Friday, March 9, 2018

Mnangagwa spells out new economic development model

Government will soon introduce a new development model under which provincial authorities are allowed to draw up their own budgets and evaluate their own economic output as part of a broader vision by Government to accelerate national development.

The budgets and proposed development plans will be submitted to central Government for assessment before approval.

Speaking during his first interactive meeting with captains of industry in Harare yesterday, President Mnangagwa said the developmental model allowed competition among the provinces.

He said the country had entered a new era of action which doesn't allow meetings without results.

"In the spirit of fostering business innovation, competition and entrepreneurship among our country's 10 provinces, my Government is mooting the idea of establishing provincial GDP by industry," he said.

"It is critical to identify how much each province is contributing to GDP and where some are in slumber, a wake-up call will be made.

"In line with that thrust, the role of the retailing and wholesaling sector in economic development cannot be overemphasised. They help in the distribution, promotion, repackaging, rebranding and marketing of goods," he said.

To ensure rapid development, President Mnangagwa said Government was fighting corruption in all its forms.

He said a moratorium he issued for those who externalised money and other assets had been heeded by some, but ignored by others.

Among those who ignored the call, President Mnangagwa said, were prominent names. He promised to name and shame them on March 19.

Said President Mnangagwa: "After the expiry of my three-month moratorium for the return of externalised funds and assets, a total of US$250 million of the expected US$1,3 billion has been repatriated to Zimbabwe. I have since extended the moratorium by two weeks up to March 16 to allow the Reserve Bank of Zimbabwe to complete processing of externalised funds and assets whose return is impending. "We have 1 166 cases of externalisation, including some prominent names. On the 19th, I am going to publicise their names. Those who have returned the funds will not be publicised."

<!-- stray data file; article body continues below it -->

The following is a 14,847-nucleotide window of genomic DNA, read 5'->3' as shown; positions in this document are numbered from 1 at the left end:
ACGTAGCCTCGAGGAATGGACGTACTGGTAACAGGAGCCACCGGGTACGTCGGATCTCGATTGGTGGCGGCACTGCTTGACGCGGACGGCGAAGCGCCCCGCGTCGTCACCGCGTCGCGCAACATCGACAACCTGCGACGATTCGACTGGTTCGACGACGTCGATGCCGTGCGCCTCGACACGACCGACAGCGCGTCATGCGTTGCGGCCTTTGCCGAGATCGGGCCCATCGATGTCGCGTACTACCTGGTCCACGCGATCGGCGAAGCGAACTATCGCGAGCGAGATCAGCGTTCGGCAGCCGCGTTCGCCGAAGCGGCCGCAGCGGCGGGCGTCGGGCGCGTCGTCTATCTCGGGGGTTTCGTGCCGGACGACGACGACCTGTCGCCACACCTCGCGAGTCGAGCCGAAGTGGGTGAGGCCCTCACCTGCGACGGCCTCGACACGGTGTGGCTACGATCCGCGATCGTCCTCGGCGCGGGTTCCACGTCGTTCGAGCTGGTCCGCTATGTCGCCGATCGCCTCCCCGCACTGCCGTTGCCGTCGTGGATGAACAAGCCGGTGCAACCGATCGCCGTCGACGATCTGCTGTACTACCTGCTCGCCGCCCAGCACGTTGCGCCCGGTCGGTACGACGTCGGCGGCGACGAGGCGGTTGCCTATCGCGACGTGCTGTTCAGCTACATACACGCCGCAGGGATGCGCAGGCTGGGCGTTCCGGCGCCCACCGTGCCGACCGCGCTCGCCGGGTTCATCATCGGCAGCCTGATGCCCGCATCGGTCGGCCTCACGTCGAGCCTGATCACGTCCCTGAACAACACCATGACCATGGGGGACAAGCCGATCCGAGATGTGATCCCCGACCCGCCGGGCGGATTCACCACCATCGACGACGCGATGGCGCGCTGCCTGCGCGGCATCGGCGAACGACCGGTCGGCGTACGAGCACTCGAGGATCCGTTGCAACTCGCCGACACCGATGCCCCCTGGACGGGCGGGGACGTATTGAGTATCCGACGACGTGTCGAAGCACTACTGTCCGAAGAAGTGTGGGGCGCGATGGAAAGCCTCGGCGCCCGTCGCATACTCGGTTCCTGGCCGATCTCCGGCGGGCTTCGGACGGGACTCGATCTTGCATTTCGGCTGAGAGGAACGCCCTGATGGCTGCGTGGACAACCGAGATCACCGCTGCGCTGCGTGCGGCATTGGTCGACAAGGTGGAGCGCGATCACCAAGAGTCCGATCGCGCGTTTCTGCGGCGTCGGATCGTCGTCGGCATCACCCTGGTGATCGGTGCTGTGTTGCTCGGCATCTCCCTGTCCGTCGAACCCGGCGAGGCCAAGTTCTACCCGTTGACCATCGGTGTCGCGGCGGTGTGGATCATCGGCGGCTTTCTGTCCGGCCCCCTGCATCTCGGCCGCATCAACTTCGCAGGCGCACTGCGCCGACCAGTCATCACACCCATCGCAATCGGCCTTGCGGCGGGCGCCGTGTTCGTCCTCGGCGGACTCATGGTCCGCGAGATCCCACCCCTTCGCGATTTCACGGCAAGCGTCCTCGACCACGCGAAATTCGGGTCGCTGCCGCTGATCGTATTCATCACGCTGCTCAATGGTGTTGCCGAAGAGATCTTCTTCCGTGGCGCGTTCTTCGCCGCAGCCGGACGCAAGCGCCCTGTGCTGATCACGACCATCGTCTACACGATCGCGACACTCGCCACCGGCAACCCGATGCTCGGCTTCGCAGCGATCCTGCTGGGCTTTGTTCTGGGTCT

President Mnangagwa said in line with Government's message that Zimbabwe was open for business, it was important to continue reviewing immigration laws and visa requirements to ease the movement of people.

He said it was also important to come up with a tariff management system that conformed to the quest for industrialisation and regional integration.

"My Government is aware of the challenges at our borders and ports of entry," said President Mnangagwa. "Responsible authorities should strive to eliminate border porosity, smuggling, tax evasion and reduce cross-border crimes.

"Cases of corruption, extortion and bribery at our ports of entry and borders must stop. Officials at our ports of exit and entry must desist from all forms of corruption," he said.

"Unnecessary or deliberate delays in customs clearance and immigration procedures should not be allowed to happen as these tend to be conduits to solicit for bribes."

The President continued: "Let us bear in mind that our borders and ports of entry are the first faces of our nation to our visitors. Whatever happens there sends a signal and image about our economy. Let us remember that our country is centrally and strategically located in both the North, South, East, West corridors, and the country can become a regional logistics hub by railways, roads, power and telecommunications."

President Mnangagwa said Government was working at improving efficiency and putting necessary infrastructure at the country's ports of entry.

He said work was underway to establish one-stop border posts at Beitbridge and Victoria Falls.

Business leaders presented to the President a number of challenges they felt impeded national development.

Most of the challenges were cross-cutting among the sectors. The challenges include foreign currency shortages, failure by banks to accept 99-year leases and lax border control measures.